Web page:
The best books to introduce you to African speculative short fiction

Who am I?

As an African speculative fiction writer who had long hoped to see the development of African speculative fiction being embraced by the larger SFF community, it was a joy to see all these anthologies showcasing the works of Africans and platforming them for a larger audience to see. And it's been a joy as well to contribute to this growth both as an award-winning writer and editor of African speculative short fiction. 


I edited...

Bridging Worlds: Global Conversations on Creating Pan-African Speculative Literature In A Pandemic

By Oghenechovwe Donald Ekpeki (editor),

Book cover of Bridging Worlds: Global Conversations on Creating Pan-African Speculative Literature In A Pandemic

What is my book about?

Pan-African non-fiction book made up of travelogues, interviews and creative non-fiction pieces chronicling the work of Black and African writers round the world both creating and coping with the pandemic and lockdown in the 2020 year.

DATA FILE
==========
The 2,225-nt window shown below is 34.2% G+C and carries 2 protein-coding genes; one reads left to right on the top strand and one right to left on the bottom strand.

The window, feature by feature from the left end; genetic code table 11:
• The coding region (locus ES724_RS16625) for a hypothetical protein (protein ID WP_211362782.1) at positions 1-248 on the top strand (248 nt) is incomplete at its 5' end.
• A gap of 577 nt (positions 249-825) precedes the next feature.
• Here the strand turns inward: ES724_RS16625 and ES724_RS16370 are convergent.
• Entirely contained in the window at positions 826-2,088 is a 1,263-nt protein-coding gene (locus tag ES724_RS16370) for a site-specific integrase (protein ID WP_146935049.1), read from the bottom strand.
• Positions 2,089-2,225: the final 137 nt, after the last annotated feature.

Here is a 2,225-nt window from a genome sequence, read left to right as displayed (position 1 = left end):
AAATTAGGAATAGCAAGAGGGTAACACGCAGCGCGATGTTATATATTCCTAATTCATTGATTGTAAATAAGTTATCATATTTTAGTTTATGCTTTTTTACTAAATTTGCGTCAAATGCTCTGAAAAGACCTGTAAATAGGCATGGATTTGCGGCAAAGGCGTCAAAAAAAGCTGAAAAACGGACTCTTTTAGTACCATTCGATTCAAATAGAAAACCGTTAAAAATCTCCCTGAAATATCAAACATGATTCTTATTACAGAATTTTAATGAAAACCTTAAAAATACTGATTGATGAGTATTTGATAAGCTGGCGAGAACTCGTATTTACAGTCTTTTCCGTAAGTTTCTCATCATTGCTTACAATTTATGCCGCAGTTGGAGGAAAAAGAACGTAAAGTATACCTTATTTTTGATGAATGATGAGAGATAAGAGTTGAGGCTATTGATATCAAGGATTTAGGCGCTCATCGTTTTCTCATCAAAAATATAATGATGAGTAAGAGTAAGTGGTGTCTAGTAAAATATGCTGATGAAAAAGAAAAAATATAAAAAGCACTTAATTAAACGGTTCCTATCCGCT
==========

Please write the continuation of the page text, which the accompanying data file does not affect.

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The books I picked & why

Book cover of Omenana to Infinity

Oghenechovwe Donald Ekpeki Why did I love this book?

Omenana to Infinity is an anthology of collected works formerly published in Omenana Magazine. The anthology is edited by Mazi Nwonwu and Chinelo Onwualu, like the magazine its stories are culled from. The duo also founded and edited the magazine which is the first African, exclusively speculative fiction magazine. It's important to me because it contains some of the earliest works of speculative short fiction by African writers I would read as an issue of a magazine and did a great lot in platforming speculative fiction writers on the continent. 

Book cover of Africanfuturism: An Anthology

Oghenechovwe Donald Ekpeki Why did I love this book?

It contains work by some of the most brilliant speculative fiction writers on the continent and also expands on the title, Africanfuturism, in its Introduction by Nnedi Okorafor. She also happens to have a story in the book. Another of the stories in it, by Motswana writer Tlotlo Tsamaase won the 2021 Nommo award for short story and a number of works in it, like Egoli by Tendai Huchu also made recommended reading lists and Year's Best anthologies. The anthology itself was a finalist in the Locus award for best anthology.